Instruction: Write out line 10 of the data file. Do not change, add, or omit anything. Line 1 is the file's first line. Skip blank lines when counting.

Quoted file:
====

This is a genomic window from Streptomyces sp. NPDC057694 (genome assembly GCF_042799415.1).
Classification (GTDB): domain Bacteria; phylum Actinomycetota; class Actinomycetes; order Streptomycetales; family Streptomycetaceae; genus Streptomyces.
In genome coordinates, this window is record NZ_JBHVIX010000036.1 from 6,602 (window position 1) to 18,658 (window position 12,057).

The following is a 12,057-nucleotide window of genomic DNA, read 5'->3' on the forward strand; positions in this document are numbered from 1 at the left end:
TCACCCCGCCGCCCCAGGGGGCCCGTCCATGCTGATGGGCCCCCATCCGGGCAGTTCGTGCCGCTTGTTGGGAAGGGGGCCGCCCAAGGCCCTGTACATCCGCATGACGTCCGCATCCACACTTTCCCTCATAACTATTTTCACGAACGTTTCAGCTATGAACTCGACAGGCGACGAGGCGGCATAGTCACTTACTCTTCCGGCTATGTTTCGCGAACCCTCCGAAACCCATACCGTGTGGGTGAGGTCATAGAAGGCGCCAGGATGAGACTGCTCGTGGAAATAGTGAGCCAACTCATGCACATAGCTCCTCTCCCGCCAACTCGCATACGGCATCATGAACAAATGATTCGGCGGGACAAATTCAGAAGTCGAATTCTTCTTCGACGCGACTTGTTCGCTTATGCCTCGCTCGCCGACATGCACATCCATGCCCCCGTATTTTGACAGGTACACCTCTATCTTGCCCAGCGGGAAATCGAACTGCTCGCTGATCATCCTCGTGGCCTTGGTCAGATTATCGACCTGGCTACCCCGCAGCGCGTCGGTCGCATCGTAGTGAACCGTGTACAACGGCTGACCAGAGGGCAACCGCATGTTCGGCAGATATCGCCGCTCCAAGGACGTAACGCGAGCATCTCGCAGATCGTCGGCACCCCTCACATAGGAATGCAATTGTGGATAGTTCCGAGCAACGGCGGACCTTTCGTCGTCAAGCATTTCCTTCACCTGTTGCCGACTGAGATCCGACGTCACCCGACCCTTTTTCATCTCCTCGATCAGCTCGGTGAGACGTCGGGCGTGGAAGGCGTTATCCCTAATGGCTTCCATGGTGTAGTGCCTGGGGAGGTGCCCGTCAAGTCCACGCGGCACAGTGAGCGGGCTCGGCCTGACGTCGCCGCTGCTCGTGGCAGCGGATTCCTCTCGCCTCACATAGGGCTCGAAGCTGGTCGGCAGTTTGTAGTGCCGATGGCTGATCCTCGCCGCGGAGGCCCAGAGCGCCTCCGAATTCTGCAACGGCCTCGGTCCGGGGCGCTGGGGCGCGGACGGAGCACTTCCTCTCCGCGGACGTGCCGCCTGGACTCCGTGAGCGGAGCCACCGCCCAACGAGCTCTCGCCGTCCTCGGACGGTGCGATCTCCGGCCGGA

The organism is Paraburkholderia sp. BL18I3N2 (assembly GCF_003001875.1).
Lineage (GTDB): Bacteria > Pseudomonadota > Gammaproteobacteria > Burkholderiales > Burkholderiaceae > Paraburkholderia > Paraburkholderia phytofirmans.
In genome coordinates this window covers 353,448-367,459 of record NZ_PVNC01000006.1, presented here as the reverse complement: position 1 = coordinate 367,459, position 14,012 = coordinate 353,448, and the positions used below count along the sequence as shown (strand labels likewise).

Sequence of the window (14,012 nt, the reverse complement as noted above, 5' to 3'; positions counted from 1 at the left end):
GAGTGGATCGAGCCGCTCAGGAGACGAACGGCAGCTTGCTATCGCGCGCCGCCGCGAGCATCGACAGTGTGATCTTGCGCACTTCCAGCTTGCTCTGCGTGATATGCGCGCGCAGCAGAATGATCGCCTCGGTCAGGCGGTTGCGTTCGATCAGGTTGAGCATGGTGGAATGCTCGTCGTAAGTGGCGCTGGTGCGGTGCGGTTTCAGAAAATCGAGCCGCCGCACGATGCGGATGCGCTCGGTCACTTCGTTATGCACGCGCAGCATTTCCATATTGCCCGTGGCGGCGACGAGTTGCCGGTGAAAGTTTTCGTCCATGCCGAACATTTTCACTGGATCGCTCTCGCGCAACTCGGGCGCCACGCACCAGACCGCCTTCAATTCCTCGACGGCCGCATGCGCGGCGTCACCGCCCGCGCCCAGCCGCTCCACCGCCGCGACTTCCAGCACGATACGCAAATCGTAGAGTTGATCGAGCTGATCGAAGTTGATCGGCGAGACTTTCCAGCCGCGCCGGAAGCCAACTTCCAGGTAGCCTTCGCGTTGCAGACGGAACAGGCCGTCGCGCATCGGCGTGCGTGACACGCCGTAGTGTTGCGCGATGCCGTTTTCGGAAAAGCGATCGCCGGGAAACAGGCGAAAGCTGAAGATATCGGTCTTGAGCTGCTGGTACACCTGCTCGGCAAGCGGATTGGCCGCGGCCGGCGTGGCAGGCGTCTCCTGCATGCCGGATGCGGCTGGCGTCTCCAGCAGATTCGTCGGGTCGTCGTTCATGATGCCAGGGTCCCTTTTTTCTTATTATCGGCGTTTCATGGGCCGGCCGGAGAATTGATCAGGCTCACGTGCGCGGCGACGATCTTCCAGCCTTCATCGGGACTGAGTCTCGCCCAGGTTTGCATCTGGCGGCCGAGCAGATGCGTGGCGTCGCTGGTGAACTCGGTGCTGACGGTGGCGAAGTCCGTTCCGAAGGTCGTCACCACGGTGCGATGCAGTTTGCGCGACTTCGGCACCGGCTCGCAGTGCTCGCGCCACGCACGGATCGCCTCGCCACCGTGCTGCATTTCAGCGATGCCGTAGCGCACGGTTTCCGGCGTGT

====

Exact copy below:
GAGTGGATCGAGCCGCTCAGGAGACGAACGGCAGCTTGCTATCGCGCGCCGCCGCGAGCATCGACAGTGTGATCTTGCGCACTTCCAGCTTGCTCTGCGTGATATGCGCGCGCAGCAGAATGATCGCCTCGGTCAGGCGGTTGCGTTCGATCAGGTTGAGCATGGTGGAATGCTCGTCGTAAGTGGCGCTGGTGCGGTGCGGTTTCAGAAAATCGAGCCGCCGCACGATGCGGATGCGCTCGGTCACTTCGTTATGCACGCGCAGCATTTCCATATTGCCCGTGGCGGCGACGAGTTGCCGGTGAAAGTTTTCGTCCATGCCGAACATTTTCACTGGATCGCTCTCGCGCAACTCGGGCGCCACGCACCAGACCGCCTTCAATTCCTCGACGGCCGCATGCGCGGCGTCACCGCCCGCGCCCAGCCGCTCCACCGCCGCGACTTCCAGCACGATACGCAAATCGTAGAGTTGATCGAGCTGATCGAAGTTGATCGGCGAGACTTTCCAGCCGCGCCGGAAGCCAACTTCCAGGTAGCCTTCGCGTTGCAGACGGAACAGGCCGTCGCGCATCGGCGTGCGTGACACGCCGTAGTGTTGCGCGATGCCGTTTTCGGAAAAGCGATCGCCGGGAAACAGGCGAAAGCTGAAGATATCGGTCTTGAGCTGCTGGTACACCTGCTCGGCAAGCGGATTGGCCGCGGCCGGCGTGGCAGGCGTCTCCTGCATGCCGGATGCGGCTGGCGTCTCCAGCAGATTCGTCGGGTCGTCGTTCATGATGCCAGGGTCCCTTTTTTCTTATTATCGGCGTTTCATGGGCCGGCCGGAGAATTGATCAGGCTCACGTGCGCGGCGACGATCTTCCAGCCTTCATCGGGACTGAGTCTCGCCCAGGTTTGCATCTGGCGGCCGAGCAGATGCGTGGCGTCGCTGGTGAACTCGGTGCTGACGGTGGCGAAGTCCGTTCCGAAGGTCGTCACCACGGTGCGATGCAGTTTGCGCGACTTCGGCACCGGCTCGCAGTGCTCGCGCCACGCACGGATCGCCTCGCCACCGTGCTGCATTTCAGCGATGCCGTAGCGCACGGTTTCCGGCGTGT